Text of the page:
Ergonomics done right.®
May 20th, 2009

Reducing Glare As An Irritation Factor

Glare is a type of light pollution; excessive contrast between dark and bright, or, in terms of eye – luminary interaction, exposure of a too bright surface or light source. Human field of vision extends to 50o above and 70o below the horizontal line of sight, so within this field any light emitting object with exposed light source or uncontrollable high luminance would cause an effect of glare.


Sources of glare may include approaching cars’ headlights on a night highway, in a lecture hall or office environment, or in a retail setting (like jewelry stores).  Please, check for more examples.


Glare leads to a user’s desire to avert eyes from the object, potentially adding more time to adjust and potentially resulting in decreased effectiveness and excessive fatigue.



Microprism shade. Courtesy:


Advancements in lighting technologies permit to avoid or shield the glare. Using louver, lamella or other accessories to create bigger shielding angle is the most traditional solution, where as matted reflectors and microprismatic or translucent plastics are becoming increasingly popular.  We can also avoid glare by correct light planning; working closely with an architect and ergonomic team to choose necessary type of a luminary and light distribution according to the furniture or equipment layout. This light planning is available from professional lighting consultants/designers or upon request from the manufacturers of lighting fittings.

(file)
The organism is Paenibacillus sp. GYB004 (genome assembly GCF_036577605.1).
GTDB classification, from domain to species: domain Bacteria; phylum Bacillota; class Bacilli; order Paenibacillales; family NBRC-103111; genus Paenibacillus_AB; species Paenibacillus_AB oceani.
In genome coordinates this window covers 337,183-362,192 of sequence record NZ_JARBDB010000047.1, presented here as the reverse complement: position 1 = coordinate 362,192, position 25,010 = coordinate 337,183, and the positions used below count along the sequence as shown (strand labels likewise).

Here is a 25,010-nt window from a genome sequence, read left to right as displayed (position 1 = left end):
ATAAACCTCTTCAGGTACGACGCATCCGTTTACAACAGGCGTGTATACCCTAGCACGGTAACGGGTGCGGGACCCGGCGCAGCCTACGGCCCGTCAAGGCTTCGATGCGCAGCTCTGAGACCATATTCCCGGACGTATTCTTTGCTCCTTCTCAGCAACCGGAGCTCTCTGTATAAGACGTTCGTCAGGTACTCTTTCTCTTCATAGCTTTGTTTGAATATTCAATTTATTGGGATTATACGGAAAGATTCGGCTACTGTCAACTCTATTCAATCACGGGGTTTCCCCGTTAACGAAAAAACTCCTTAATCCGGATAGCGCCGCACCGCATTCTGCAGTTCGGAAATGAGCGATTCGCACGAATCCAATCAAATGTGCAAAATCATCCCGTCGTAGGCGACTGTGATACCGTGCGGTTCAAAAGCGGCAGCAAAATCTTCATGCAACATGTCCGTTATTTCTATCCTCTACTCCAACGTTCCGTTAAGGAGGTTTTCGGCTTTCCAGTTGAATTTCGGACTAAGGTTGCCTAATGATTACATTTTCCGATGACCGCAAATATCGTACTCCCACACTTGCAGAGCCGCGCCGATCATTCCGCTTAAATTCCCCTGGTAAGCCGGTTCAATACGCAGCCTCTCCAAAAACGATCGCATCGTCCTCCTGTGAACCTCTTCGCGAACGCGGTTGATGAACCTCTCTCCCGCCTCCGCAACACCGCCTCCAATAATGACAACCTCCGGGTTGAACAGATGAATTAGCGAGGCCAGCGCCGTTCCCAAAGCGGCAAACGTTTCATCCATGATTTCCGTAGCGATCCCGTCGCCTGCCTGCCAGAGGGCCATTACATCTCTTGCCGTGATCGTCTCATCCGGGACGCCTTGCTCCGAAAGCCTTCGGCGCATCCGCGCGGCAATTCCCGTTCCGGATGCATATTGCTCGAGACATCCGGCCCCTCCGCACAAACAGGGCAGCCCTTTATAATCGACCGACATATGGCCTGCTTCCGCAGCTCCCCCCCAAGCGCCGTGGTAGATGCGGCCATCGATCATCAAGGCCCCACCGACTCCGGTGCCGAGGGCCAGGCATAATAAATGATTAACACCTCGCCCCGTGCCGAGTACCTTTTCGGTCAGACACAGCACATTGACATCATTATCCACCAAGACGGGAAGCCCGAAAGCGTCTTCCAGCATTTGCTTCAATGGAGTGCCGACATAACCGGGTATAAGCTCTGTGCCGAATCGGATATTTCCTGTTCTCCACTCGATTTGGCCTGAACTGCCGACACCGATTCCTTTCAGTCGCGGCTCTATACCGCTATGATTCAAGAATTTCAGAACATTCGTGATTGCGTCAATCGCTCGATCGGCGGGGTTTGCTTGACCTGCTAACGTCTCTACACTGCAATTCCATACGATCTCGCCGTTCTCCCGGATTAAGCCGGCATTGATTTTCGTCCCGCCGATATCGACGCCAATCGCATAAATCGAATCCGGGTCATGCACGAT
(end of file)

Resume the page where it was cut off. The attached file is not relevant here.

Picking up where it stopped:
But should the glare always be switched off from the working environment?  Feel free to comment.

Thanks to Nikita Chernovalov for being a Guest Author on this post.